Late fall through early spring is usually not a season on the gardener’s calendar; however this is hard to tell to the plants that are in season then. Many roots store food underground in the fall and late winter, but this food becomes tough when the plant starts to send up leaves and flower stalks. During this in-between time, a gardener can harvest the roots with great success. In the Bluegrass Region, many wild greens will continue growing during this off-season, especially during mild winters.
This new column will help gardener’s identify edible wild plants that grow in our region. Many of these plants are considered “weeds,” but they still have nutritional value that is hard to overlook. The first plant we will discuss is the common “nuisance” plant Taraxacum officinalis or common dandelion.
Dandelions are perennial, herbaceous plants with long, lance-shaped leaves. The leaves are jagged which gives the plant the nickname Dent-de-lion, meaning “lion’s tooth.” Dandelions are well-known for their bright yellow flowers and puffy white seed pods. The thick, branching taproot can grow up to 10 inches long. All parts of this plant excrete a white milky sap when broken.
The taproot is edible all year, but is best from late fall to early spring. Although the root can have a somewhat bitter taste, it can be used with great success as a cooked vegetable in soups or casseroles. Parboiling and changing the water several times will mellow the root, or it can be cooked on a long, slow simmer. Sweet vegetable are the best companion for the dandelion root. To create a more robust flavor, you can sauté the roots in olive oil.
The dandelion root is one of the safest and most popular herbal remedies. A tonic made with the root is supposed to strengthen the entire body, especially the liver and gallbladder. It promotes the flow of bile, reduces inflammation of the bile duct, and helps get rid of gallstones. It is good for chronic hepatitis; it reduces liver swelling and helps indigestion caused by insufficient bile. The root tonic acts as a gentle diuretic on the kidneys. Unlike pharmaceutical diuretics, the tonic doesn’t leach potassium from the body. Dandelion roots produce inulin (spelling is correct) – which is a natural storage carbohydrate, or sugar, that doesn’t cause the rapid production of insulin; it helps type II diabetes.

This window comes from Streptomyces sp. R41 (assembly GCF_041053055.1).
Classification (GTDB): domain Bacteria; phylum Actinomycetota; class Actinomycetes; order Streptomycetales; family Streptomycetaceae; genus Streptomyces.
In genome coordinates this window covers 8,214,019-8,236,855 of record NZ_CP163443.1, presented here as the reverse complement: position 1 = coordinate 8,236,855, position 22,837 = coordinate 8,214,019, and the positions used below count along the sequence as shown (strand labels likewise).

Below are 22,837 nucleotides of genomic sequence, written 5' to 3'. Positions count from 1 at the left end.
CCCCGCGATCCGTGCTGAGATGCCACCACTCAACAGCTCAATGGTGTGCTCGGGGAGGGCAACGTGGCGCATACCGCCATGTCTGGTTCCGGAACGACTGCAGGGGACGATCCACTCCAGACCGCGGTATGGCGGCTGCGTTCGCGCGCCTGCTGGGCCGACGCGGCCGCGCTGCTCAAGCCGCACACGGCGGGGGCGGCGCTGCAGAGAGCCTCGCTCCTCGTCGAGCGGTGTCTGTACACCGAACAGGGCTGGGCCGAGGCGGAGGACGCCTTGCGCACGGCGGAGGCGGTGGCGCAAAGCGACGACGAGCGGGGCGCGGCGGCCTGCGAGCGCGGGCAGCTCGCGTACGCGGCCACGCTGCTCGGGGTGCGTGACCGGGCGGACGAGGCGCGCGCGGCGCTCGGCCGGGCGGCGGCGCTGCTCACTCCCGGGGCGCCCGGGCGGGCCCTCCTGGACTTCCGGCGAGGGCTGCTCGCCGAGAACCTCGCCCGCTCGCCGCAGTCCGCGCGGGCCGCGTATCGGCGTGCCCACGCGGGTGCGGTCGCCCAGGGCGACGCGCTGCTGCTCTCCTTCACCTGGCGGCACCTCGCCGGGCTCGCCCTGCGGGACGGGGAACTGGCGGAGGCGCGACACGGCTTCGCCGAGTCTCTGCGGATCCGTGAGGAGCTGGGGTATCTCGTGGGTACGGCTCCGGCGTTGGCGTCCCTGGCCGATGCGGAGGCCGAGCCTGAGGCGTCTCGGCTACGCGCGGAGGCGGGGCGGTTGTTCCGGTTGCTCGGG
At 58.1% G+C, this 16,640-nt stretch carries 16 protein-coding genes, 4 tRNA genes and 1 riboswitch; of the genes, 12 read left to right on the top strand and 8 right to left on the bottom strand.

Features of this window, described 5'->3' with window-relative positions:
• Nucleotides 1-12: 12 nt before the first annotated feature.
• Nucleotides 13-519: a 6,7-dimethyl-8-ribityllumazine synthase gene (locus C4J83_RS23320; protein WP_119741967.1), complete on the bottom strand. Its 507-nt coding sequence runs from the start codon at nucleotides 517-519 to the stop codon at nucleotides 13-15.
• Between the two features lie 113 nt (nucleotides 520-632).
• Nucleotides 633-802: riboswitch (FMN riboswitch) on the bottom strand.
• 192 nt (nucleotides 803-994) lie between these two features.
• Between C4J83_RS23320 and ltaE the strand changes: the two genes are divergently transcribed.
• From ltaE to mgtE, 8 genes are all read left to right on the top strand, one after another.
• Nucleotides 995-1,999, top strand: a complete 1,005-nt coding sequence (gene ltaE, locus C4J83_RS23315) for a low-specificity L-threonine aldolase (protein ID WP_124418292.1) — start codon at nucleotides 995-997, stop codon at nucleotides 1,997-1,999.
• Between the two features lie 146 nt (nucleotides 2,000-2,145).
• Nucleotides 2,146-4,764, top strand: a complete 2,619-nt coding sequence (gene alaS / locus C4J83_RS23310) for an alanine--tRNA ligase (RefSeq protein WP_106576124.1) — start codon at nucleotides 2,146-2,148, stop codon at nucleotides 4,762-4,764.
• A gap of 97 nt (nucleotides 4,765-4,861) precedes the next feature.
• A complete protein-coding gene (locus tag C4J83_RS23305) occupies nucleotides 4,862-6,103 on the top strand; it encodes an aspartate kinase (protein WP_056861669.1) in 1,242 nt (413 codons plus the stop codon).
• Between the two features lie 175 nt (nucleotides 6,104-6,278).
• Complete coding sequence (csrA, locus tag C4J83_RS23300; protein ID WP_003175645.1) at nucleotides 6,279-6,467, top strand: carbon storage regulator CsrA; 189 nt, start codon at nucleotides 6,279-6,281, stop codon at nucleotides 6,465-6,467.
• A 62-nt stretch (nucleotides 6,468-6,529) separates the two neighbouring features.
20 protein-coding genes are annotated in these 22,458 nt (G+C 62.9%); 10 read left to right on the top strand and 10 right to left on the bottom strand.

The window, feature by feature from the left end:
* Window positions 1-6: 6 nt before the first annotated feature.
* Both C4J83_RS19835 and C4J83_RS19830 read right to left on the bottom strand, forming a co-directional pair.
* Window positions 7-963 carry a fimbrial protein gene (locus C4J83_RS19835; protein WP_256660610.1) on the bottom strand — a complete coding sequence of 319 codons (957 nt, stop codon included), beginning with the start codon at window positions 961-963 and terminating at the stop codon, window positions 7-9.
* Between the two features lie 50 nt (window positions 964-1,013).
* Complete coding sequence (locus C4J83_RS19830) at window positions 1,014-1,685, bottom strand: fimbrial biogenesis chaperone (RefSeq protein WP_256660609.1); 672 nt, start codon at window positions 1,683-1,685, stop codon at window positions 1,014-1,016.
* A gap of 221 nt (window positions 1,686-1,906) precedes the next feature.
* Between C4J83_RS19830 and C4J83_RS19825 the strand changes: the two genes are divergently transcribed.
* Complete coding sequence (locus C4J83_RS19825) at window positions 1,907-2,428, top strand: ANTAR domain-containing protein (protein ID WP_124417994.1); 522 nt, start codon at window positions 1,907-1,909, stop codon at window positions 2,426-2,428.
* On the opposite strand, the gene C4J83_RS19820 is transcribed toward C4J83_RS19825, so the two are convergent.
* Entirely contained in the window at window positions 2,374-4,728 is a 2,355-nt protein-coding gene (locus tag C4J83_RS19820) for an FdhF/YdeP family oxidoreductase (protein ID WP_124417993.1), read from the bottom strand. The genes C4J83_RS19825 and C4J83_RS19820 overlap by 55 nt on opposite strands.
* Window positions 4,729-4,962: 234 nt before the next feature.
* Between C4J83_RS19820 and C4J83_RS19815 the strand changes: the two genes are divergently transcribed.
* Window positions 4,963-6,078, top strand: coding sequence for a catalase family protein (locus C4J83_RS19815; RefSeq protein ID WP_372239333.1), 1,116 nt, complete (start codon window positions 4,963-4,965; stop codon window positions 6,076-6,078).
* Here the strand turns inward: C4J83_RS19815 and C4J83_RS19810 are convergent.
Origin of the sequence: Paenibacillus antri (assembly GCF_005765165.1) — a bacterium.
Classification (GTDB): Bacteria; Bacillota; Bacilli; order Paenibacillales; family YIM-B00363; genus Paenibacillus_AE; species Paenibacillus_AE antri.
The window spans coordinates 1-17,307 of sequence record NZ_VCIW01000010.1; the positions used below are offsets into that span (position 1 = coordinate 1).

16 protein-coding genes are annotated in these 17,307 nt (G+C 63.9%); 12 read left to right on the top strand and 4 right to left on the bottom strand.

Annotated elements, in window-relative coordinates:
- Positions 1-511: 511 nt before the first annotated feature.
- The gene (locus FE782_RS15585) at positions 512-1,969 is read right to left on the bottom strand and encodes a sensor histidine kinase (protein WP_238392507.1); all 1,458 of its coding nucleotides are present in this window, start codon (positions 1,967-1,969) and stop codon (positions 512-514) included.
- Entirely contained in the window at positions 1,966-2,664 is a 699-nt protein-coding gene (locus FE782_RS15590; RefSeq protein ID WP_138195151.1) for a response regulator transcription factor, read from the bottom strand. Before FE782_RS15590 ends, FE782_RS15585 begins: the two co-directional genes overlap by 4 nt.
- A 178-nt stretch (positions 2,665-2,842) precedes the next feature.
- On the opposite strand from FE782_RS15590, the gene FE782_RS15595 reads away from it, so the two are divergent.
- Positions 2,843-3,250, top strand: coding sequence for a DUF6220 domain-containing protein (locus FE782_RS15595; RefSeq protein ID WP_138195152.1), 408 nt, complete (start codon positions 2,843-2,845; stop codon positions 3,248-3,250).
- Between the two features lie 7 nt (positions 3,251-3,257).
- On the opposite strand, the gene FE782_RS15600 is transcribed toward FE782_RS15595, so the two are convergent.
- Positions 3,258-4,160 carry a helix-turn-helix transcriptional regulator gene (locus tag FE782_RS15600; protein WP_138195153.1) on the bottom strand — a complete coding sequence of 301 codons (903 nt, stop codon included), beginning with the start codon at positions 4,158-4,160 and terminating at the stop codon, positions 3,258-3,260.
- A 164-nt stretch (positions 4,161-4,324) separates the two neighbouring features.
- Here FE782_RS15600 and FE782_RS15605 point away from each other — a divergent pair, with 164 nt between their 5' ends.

Tired of fighting the spread of dandelions in your lawn? Try living with it instead and help improve your health. Dandelion root tea is recommended for anyone who is stressed-out, internally sluggish and inactive. It also helps to have a daily cup of tea if you are a victim of excessive fat, white flour and concentrated sweeteners.
As we moved into the spring growing season, we will revisit dandelions to discuss the health benefits of the leaves and flowers.
*The information about the medicinal use of plants is for educational purposes only. It is not the intention of the author for the readers to use these plants as a substitute for consultation with a licensed physician for treating illness. The author assumes no responsibility for problems arising from the reader’s misidentification or use of wild plants.